Infant nutrition

Vitamins for the development of children


Vitamins are essential for the proper functioning of the body, especially during growth throughout childhood, since thousands of chemical reactions are needed for the cellular development of children to carry out normally and, for this, they are essential vitamins.

As its name indicates, the word vitamin, which etymologically comes from vita (life) and amine (chemical substance), means a substance necessary for life. Most vitamins, except for vitamin D that is manufactured by the body through the skin when we sunbathe, must be ingested through food. Therefore, a healthy and balanced diet, rich in fruits and vegetables, but also in meat, fish and cereals provides the necessary amount of vitamins that children need.

There is no food that contains all the vitamins that the body needs, the 13 necessary for proper body development, but there is no food that contains only one. Therefore, the varied and balanced diet plays an important role in the growth and development of children.

However, an abuse of vitamins can be harmful, if we take into account the characteristics of vitamins themselves, which are divided into two groups: water-soluble and fat-soluble. Water-soluble vitamins are those that are diluted in water and the body eliminates the excess through the urine, while fat-soluble vitamins are those that dissolve in fats and are not eliminated, they accumulate in the body, specifically in the liver, and too much can be toxic.

For this reason, it is very important to refrain from offering vitamin supplements to children, without medical advice. Only children who suffer from chronic diseases, related to poor absorption of nutrients, may require the intake of vitamin supplements.

Special mention should be made of the case of breast-feeding newborns, whose mother is a vegetarian. Although breastfeeding provides all the nutrients that the baby needs, only strict vegetarian mothers produce milk without vitamin B12, essential for the formation of the baby's blood and, for this reason, it is important that these infants receive a vitamin supplement B12 during lactation.

Of course, breastfeeding does not provide enough vitamin D to the baby, since it is a vitamin that is not acquired through food, but must be manufactured by the body through exposure of the skin to sunlight. This is the reason why many babies receive vitamin D supplements during their first months of life, especially if they were born in the fall and winter.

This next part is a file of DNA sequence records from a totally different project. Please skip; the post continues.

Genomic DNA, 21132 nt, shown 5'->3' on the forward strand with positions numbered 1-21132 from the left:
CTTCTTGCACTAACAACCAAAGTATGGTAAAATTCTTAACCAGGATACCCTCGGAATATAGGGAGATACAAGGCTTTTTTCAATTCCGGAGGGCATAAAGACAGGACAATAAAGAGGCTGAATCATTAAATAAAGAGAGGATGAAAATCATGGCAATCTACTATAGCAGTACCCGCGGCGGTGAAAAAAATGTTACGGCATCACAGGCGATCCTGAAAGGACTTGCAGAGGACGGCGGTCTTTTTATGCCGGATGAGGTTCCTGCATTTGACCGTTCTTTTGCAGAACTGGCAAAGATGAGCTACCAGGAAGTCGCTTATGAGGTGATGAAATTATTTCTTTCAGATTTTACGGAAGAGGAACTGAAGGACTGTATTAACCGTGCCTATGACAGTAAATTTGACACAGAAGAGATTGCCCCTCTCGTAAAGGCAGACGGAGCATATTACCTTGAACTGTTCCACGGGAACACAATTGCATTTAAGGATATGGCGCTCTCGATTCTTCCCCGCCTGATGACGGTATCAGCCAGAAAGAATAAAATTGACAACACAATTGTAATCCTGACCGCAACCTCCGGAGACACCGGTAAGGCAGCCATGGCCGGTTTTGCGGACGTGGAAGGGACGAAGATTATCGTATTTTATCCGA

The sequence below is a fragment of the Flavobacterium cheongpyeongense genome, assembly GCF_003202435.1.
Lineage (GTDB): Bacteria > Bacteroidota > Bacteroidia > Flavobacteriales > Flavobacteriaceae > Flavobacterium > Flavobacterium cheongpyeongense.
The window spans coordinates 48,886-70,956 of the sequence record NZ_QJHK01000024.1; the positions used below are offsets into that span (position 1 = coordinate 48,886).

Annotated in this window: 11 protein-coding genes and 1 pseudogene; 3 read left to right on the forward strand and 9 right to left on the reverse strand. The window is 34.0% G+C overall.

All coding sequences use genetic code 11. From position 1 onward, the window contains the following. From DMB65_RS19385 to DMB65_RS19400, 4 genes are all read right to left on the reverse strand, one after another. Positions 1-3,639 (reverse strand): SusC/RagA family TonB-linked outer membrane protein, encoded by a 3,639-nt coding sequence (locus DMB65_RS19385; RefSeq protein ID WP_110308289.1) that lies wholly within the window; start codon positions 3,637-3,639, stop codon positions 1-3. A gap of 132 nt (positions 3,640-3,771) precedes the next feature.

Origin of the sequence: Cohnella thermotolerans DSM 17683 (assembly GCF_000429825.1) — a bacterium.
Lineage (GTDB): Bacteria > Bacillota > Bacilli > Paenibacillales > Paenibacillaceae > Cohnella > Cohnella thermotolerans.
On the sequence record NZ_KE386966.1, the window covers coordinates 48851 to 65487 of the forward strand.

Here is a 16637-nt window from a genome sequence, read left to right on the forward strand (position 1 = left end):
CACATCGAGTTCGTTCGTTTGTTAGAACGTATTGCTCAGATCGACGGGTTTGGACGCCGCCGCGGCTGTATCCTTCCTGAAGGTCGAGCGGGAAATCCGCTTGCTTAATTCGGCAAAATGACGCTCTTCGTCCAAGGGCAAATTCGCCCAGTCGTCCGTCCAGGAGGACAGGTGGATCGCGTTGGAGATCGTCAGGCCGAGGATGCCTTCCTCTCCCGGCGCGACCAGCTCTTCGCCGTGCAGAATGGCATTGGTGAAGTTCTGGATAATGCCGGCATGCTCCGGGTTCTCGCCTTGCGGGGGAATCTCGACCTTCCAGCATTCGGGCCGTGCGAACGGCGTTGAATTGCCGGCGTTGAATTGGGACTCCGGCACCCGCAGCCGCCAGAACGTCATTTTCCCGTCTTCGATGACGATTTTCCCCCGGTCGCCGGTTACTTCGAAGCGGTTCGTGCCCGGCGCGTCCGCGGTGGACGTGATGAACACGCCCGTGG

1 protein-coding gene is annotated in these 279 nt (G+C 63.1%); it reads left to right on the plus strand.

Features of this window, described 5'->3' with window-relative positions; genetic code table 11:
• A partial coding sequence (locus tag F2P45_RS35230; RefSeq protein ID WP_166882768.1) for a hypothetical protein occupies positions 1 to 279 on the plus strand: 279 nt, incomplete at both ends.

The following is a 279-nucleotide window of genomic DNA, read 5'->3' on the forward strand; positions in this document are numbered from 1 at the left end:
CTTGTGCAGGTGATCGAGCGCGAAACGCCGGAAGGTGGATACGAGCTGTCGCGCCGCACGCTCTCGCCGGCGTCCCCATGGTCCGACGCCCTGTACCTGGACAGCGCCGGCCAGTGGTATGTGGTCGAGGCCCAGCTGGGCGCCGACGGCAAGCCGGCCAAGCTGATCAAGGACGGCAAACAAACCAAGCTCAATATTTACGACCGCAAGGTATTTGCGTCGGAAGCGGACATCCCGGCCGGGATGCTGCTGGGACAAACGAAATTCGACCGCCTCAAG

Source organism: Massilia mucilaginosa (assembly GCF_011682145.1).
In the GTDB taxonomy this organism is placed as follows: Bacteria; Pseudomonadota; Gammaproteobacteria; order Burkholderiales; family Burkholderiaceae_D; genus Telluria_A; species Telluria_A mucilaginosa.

Vitamin deficiency can cause specific diseases, which are practically eradicated in the civilized world. Thus, vitamin C deficiency causes scurvy, vitamin K deficiency leads to bleeding, and vitamin D deficiency leads to rickets.

However, a child with a varied and balanced diet does not need vitamin supplements. Contrary to some popular myths, vitamins do not whet the appetite, but they allow the body to function properly because they act as catalysts for chemical processes and function as antioxidants, improving cell activity.

1. Folic acid or vitamin B6
Water soluble. It is essential for cell reproduction and therefore for neuronal growth and development. It is in legumes, citrus fruits and green leafy vegetables.

2. B12 vitamin
Water soluble. Participates in the multiplication of red blood cells in the blood and is involved in the development of the nervous system. It is abundant in fish, dairy, red meat, eggs and pork.

3. Vitamin A or beta carotene
Fat soluble. It has antioxidant properties and is essential for enhancing the immune system and developing vision. Helps in the formation of skin, bones and teeth. It is present in dairy, green leafy vegetables, carrots, squash, oils and fish.

4. Vitamin E
Fat soluble. Important for brain development, it acts as an antioxidant and is involved in the formation of white and red blood cells. It is found in eggs, oil, whole grains, and green leafy vegetables.

5. Vitamin D
Fat soluble. It helps to absorb calcium and therefore intervenes in the mineralization of bones and teeth. It is present in trace amounts in fish, eggs, milk and liver.

6. Vitamin C
Water soluble. It is involved in the reconstruction of tissues, therefore, it keeps the skin and ligaments in optimal condition, and helps to strengthen the body's defenses. It serves to better absorb iron from food and thus prevent anemia. Citrus fruits, kiwi fruit and vegetables are a good source of vitamin C.

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Video: Should Children Take Vitamins. What Age Do Babies Need Vitamins. Best Childrens Baby Vitamins (September 2020).